Bears linebacker Danny Trevathan spoke about his nose tackle in absentia, Eddie Goldman.
Trevathan likes having Goldman on the team, and it's understandable considering the inside linebacker benefits greatly from having a nose tackle who has been a Pro Bowl alternate and eats up blockers.
"Eddie Goldman, he's a silent killer, man, works his tail off, loves his job," Trevathan said. Unfortunately for the Bears, Goldman is more silent these days than ever. He didn't participate in OTAs on the field and wasn't at mandatory minicamp. All of this came after he opted out last year.
"Unfortunately we didn't have him last year," Trevathan said. "It's going to be great to have him this year. I know he's gonna be here. He's been working his tail off. He looks totally different. I've been communicating with him as much as possible—he's a tough guy to get in contact with—but he loves us. He loves the Bears organization. He loves the defense. So he's gonna come here ready to work."
How Goldman looks different hasn't been specified. Bears coach Matt Nagy shed no light on that topic, although he also voiced optimism about Goldman's return for training camp. During OTAs, Nagy even said he had spoken to Goldman.
"I was fortunate enough to talk to Eddie. I saw Eddie," Nagy said. "It was awesome to see him. He was here in the facility and looks really good and he's the same old Eddie. It was neat to see him. It definitely put a smile on my face."
Nagy said it was only natural for doubters to surface and expressed confidence Goldman would be available at training camp, but couldn't say whether Goldman has some lingering issue with COVID-19 or the vaccine keeping him away from practices.
He also said something else.
"We had a discussion as far as me talking to Ryan (Pace) and just knowing everything that is going on and just talking to his coaches," Nagy said. "Didn't get into a whole lot of details and that's OK."
It's now apparent the discussion with Pace was a bit more than a passing conversation.
The Bears signed former Chiefs, Jets and Packers defensive lineman Mike Pennel as soon as minicamp ended.
There has been great speculation this was aimed entirely at Goldman's absence and the possibility he may not return.
This might not be the full story.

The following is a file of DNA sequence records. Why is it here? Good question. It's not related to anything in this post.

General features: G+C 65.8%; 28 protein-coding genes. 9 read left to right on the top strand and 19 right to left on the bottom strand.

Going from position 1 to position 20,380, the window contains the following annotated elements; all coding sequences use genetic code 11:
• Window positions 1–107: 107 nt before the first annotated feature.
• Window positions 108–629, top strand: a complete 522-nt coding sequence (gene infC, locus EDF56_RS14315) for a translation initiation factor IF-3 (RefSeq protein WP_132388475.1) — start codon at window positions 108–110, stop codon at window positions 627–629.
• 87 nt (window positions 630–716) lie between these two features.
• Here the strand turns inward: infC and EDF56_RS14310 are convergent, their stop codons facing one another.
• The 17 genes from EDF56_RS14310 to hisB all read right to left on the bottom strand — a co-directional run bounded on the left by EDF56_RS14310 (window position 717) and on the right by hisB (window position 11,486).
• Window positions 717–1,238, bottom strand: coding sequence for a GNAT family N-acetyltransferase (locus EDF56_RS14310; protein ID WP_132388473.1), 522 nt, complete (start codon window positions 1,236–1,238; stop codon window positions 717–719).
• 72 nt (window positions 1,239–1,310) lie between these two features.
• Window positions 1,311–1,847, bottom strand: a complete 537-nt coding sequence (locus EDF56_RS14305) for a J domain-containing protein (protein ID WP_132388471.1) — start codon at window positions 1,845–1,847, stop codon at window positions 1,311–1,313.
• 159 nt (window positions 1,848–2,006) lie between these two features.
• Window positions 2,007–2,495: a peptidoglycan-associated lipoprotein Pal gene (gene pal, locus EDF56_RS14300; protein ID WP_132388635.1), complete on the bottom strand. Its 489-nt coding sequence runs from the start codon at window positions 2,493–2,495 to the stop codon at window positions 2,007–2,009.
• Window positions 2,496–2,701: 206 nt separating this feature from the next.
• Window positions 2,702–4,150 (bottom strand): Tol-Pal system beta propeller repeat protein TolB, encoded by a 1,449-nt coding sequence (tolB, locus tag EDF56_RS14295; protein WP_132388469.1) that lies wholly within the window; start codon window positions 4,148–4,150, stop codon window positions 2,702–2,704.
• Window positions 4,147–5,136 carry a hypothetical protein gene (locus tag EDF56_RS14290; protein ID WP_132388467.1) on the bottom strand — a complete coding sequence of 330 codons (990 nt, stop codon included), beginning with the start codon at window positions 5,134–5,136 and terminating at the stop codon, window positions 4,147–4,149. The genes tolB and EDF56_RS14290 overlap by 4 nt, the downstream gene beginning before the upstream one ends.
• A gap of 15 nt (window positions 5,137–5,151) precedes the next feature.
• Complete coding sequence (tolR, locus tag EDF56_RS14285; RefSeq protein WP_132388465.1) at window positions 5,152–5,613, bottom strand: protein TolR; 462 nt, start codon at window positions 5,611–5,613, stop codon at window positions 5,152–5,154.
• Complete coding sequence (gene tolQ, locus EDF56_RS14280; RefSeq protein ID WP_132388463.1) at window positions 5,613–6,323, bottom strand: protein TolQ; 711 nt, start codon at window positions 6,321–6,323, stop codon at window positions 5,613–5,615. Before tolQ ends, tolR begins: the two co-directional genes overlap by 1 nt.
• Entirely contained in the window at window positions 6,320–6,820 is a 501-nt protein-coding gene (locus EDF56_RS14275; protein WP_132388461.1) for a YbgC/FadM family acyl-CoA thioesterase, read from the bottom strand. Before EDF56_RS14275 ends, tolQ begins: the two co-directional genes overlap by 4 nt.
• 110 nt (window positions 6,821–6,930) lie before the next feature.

At the close of minicamp, Nagy revealed Bilal Nichols has a toe injury which prevented him from being on the field. Angelo Blackson took up some of the snaps with the first team in his absence.
A toe injury can be huge for defensive linemen, who constantly have their feet stepped on while trying to play in a crowd and also have to put pressure on the front of their feet when they push out from their stance. Is six weeks until training camp long enough for the injury to heal? The Bears aren't saying how severe the injury is.
An extra defensive lineman with experience only made sense, because the other option at camp was seventh-round rookie Khyiris Tonga. It's never easy to rely on seventh rounders, especially rookies. The only Pace seventh-rounder to produce much so far is Javon Wims, and his contribution has been limited.
Pennel hasn't been a nose tackle much despite having the size for it at 6-4, 330. He is a lifetime reserve who started 16 times in 91 games. When he started, it was almost always was at defensive end in the 3-4 and not the nose.
If Goldman does return, as Nagy and Trevathan expect, will he be the same?
No one can answer this because it's been so long since he was on the field and there really is no precedent for players opting out a year before staying away until training camp a year and a half later.
Even players who retire and then make a comeback are not usually gone from the sport for this length of time. They'll return for the following offseason work.
Projecting anything for Goldman remains a leap of faith, and is based on his past performance as much as anything.
One scary line from Trevathan lingers: "... He's been working his tail off. He looks totally different."
Why would Goldman want to look different? What is different? And if it's his size/strength that's different, why would a nose tackle want to be different than 6-3, 318?
An internet posting of Goldman working out away from the team with weights didn't show a much heavier Goldman. If he's lost weight, there doesn't seem much point to this because the nose tackle needs to be able to occupy two blockers in this defensive system.
It will be about 5 1/2 weeks until all is known, and longer still until anyone knows if it has all affected his play.
Eddie Goldman at a glance
Career: Five seasons, 153 tackles, 12 1/2 sacks, 20 quarterback hits
2020: Opted out
The number: 1. Only once in five NFL seasons and six years since coming out for the draft has Goldman an entire 16 games. That was in 2018.
2021 projection: 33 tackles, 2 sacks, 3 tackles for loss.